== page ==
Continue reading

#OpenBadges for Key Competencies

This post is an extract of a position paper, Key Competency Badges, a reflection based on the work done in the TRANSIt project in relation to the acquisition of key competencies.

How to combine Open Badges with key competencies? To what result? One way to approach this question is to recognise that key competencies are just one particular group of competencies, so what is good for the recognition of competencies in general, is likely to be just as good for key competencies. As there are already plenty of Open Badges used to recognise a large range of competencies, then it is just a matter of extending current practice.

What is implied with this approach is that Key Competency Open Badges will need key competency standards similar to the UK key skill 2000 introduced above. While it might seem unproblematic to define standards related to the mastery of mathematics and foreign languages, things might get more complicated with digital competencies and even more with the sense of initiative and entrepreneurship and social and civic competencies. For example, the French authorities decided to remove ‘entrepreneurship’ from the European key competency labelled “sense of initiative and entrepreneurship.” The French version is “autonomie et initiative” [5] (autonomy and initiative).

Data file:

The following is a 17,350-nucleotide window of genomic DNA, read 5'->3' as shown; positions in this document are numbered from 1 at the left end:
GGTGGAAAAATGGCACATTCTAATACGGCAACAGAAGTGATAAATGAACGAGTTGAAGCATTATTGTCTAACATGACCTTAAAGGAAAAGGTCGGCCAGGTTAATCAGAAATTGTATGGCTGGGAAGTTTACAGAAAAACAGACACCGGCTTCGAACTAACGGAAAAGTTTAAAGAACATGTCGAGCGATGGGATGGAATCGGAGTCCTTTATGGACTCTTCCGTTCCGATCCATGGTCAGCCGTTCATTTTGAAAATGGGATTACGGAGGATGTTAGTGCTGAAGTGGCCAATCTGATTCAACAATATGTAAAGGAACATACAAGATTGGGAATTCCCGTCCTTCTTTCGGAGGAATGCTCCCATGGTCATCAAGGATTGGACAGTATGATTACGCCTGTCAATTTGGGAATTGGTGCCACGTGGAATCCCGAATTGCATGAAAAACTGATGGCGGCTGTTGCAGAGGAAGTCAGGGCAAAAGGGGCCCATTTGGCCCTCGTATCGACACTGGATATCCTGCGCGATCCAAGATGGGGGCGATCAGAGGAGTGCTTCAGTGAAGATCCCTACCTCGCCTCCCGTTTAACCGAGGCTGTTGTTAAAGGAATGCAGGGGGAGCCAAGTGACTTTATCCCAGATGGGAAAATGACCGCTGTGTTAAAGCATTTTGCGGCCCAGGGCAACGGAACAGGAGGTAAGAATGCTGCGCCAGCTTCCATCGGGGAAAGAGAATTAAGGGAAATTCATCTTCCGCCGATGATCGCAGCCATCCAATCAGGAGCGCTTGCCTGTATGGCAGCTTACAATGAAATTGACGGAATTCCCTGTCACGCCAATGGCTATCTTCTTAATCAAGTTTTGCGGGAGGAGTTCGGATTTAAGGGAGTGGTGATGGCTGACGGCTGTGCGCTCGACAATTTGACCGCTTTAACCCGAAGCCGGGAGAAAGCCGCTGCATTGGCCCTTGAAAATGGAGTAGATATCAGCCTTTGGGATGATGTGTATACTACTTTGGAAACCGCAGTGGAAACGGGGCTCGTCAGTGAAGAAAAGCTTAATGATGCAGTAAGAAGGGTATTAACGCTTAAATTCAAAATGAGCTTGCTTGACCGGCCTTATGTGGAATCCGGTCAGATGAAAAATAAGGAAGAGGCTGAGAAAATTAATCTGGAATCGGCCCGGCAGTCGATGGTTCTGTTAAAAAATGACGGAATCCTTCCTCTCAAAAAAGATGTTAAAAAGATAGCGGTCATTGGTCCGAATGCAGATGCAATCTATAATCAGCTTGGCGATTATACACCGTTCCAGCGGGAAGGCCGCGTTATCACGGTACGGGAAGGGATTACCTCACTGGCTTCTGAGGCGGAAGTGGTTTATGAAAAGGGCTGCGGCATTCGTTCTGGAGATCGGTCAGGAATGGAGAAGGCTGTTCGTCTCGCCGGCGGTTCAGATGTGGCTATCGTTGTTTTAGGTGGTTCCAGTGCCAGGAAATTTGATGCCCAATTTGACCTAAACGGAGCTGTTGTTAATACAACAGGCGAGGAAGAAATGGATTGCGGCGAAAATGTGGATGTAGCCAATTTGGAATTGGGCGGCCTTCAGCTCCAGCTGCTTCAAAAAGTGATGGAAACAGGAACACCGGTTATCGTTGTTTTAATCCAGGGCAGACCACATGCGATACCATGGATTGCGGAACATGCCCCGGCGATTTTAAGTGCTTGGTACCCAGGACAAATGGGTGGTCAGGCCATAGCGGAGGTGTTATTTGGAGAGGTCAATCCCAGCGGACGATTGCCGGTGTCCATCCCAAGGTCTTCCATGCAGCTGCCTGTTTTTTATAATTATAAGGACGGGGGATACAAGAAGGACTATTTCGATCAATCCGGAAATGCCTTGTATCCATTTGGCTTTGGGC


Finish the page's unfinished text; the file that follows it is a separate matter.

Continue reading

Recognition and Accreditation of Competencies in 2030: How Different?

Wednesday 16 October 2013, I was invited to give a keynote address at a conference[1] in Warsaw celebrating the publication of 300 competency standards[2] at the initiative of the Department of Labour Market from the Polish Ministry of Labour and Social Affairs. Participants included the State Secretary from the Ministry of Labour and Social Affairs, representatives of social partners such as the Polish Craft Association, the Polish Chamber of Commerce, different employer associations and trade unions.

It was interesting to witness how much has been achieved 6 years after the publication of 200 qualification standards and my first visit to Warsaw when on the 18 December 2007 I was invited to give a keynote at a conference entitled National Occupational Standards as a Tool for Employment and Education Policy. The brief for this year’s keynote was to invite the participants to explore the potential of those newly published competency standards to support, recognise and accredit learning.

What follows is the abstract of my presentation[3].

Continue reading